Ticket guest writer: The Obama and Ayers that Chicago knows
John Kass is a columnist for the Chicago Tribune.
CHICAGO -- Turn on the TV news when John McCain is picking up undecided voters by invoking Barack Obama's relationship with unrepentant American terrorist William Ayers and, invariably, some liberal talking head will sniff in disgust and say Ayers is no big deal where Obama comes from.
Unfortunately, that's true. Ayers is a terrorist. But this is Chicago.
Obama and Ayers are neighbors, and they worked together on school issues with the same foundation. Obama's political coming-out party was held in Ayers' living room when Obama was running for his first political office.
And the boss of Chicago is Mayor Richard Daley. Mayor Shortshanks has thrown his protective embrace around both men. These are facts.
But the reason Ayers is not a big deal in Chicago has to do with the Chicago Way, and the left fork of that road that has been bought and paid for by the Daley machine, subsidized by taxpayers who foot the bill for public relations contracts from City Hall.
The new Daley machine is much more sophisticated than his father's. And the stereotype of knuckle-draggers and wiseguys -- they're....
...still around, and there are jobs on the city payroll for those who work the precincts.
Yet what's often ignored is that their university-educated cousins get city contracts to spin the news and shape the symbolism and tell out-of-town reporters that Ayers is no big deal.
They won't bite the hand that feeds them. For an examination of the Daley spin machine -- and its cost to taxpayers -- please see Tribune reporter Dan Mihalopoulos' story in the Sunday editions.
One friend of Obama and Ayers is former '60s radical Marilyn Katz, now an Obama fund-raiser, strategist and public relations maven. She's often a go-to quote for reporters to knock down the Ayers-Obama story.
"What Bill Ayers and [former Black Panther, now U.S. Rep.] Bobby Rush ... did 40 years ago has nothing to do with [the presidential campaign]," Katz was quoted as saying in the Chicago Sun-Times in April. "[Ayers] has a national reputation. He lectures at Harvard [University] and Vassar [College]."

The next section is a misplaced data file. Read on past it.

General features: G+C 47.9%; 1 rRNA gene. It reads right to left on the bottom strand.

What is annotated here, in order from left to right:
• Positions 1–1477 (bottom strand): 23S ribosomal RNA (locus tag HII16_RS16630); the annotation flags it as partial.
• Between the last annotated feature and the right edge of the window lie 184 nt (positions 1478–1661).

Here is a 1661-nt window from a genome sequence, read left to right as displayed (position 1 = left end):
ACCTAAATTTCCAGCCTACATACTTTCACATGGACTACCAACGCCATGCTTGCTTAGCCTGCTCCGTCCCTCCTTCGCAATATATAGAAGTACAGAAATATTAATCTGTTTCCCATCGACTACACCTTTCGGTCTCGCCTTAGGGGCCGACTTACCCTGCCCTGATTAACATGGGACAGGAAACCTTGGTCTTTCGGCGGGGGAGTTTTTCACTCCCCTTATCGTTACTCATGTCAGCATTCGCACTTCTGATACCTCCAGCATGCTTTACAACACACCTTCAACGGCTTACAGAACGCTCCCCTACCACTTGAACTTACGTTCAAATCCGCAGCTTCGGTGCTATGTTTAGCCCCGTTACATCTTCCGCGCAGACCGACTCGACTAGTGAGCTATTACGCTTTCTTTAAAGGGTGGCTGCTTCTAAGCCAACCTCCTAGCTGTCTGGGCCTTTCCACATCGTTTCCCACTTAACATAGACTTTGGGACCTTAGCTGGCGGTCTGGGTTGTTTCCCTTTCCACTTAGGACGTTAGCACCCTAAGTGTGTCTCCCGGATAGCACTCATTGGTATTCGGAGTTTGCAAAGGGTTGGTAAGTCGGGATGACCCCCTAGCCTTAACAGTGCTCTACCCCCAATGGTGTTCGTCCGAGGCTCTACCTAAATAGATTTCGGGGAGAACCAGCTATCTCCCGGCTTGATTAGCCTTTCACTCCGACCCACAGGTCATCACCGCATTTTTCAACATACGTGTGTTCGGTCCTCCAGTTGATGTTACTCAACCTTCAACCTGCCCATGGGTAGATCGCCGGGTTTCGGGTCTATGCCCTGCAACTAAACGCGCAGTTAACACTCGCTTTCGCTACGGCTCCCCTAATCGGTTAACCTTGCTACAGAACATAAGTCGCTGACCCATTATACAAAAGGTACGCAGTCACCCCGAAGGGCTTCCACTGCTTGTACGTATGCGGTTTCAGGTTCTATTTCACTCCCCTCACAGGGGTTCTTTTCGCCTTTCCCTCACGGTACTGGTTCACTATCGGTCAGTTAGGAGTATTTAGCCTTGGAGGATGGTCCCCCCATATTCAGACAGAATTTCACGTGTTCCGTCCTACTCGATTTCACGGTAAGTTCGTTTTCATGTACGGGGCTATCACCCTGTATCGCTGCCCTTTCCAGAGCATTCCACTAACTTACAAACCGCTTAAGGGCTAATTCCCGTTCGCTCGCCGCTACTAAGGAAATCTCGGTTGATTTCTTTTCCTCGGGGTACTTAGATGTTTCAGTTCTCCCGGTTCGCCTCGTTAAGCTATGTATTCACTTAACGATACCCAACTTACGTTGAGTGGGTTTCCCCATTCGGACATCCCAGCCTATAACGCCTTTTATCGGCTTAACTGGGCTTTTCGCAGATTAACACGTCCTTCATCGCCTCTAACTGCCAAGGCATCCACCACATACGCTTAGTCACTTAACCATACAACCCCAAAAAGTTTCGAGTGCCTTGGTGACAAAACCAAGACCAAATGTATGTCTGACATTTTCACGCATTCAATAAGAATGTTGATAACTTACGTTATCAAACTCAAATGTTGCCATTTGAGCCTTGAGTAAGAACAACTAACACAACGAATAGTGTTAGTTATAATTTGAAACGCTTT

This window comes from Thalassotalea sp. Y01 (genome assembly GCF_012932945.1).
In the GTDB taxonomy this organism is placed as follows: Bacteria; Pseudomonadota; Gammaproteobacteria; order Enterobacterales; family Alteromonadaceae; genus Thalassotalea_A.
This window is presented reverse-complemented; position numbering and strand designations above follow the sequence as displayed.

What that story and many other pro-Obama articles gloss over is that during the violent protests of the 1968 Democratic National Convention here, Katz was the security chief for the radical Students for a Democratic Society.
She once advocated throwing studded nails in front of police cars, back in the SDS days when the group was alleged to have thrown cellophane bags full of human excrement at cops and cans of urine and golf balls impaled with nails.
How things change.
Under this Daley, her firm, MK Communications, has many city deals, and one involves public relations for the Chicago Police Department's community policing program. From nails to contracts, the Chicago Way. Apparently, irony was not a '60s thing.
Now, as Daley prepares to lay off more than 1,000 city workers, he's given Katz and other public relations firms five-year contracts that could pay them as much as $5 million each for consulting, advertising and promotion.
Getting in good with Daley hasn't been bad for business. She also lists as her clients Daley's Chicago Housing Authority, Daley's City Colleges, Daley's city Law Department, and Daley's departments of Aviation, Environment, Housing, Human Services, Planning and Development, Public Health, Public Works, Streets and Sanitation, Intergovernmental Affairs, Special Events -- the list goes on.
Clearly, if she wasn't a good soldier for Shortshanks, her list of clients would be quite small. Katz is often aggravating, but she's also funny and smart, so I called her to submit my theory: That by buying off the political left -- through PR contracts to Katz, through his own support for Ayers -- Daley maintains control over message and symbolism.
"I don't see it that way," said Katz. "As kids, our issues were schools, the environment, housing -- and these things are the same things that the mayor cares about. So we have this in common. The agendas that drove us pulled us together. It's about respect for each other's point of view, not what we did when we were 19."
On Ayers and Obama, Katz still insists it isn't a story.
"Bill and I were in different parts of SDS. We disagreed on tactics. Bill has spent his entire life contributing to the betterment of society. That's all I can say about Bill," she said.
Happily, I beg to differ. Ayers is a terrorist -- the narcissistic son of privilege and clout -- whose father, Thomas, was the boss of Commonwealth Edison and a friend of the late Mayor Richard J. Daley (the current mayor's father).
As a leader of the ultra-violent Weather Underground, Ayers admitted to helping bomb the U.S. Capitol and the Pentagon in the 1970s. He should have been sent to prison. Instead, Chicago political clout allowed him and his wife, fellow radical Bernardine Dohrn, to magically join the payrolls of universities here.
Obama says he was 8 years old when the bombs went off. But he was a grown man when he sought Ayers' political blessing, and when they worked on the same education projects.
"They're friends. So what?" Mayor Daley said in August.
He's the boss and the master spinner. So it must not be a story.
Kass' column was published in the Chicago Tribune on Oct. 12.
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Photo credits: Associated Press (Obama and Mayor Richard J. Daley); ChicagoMagazine.com (William Ayers).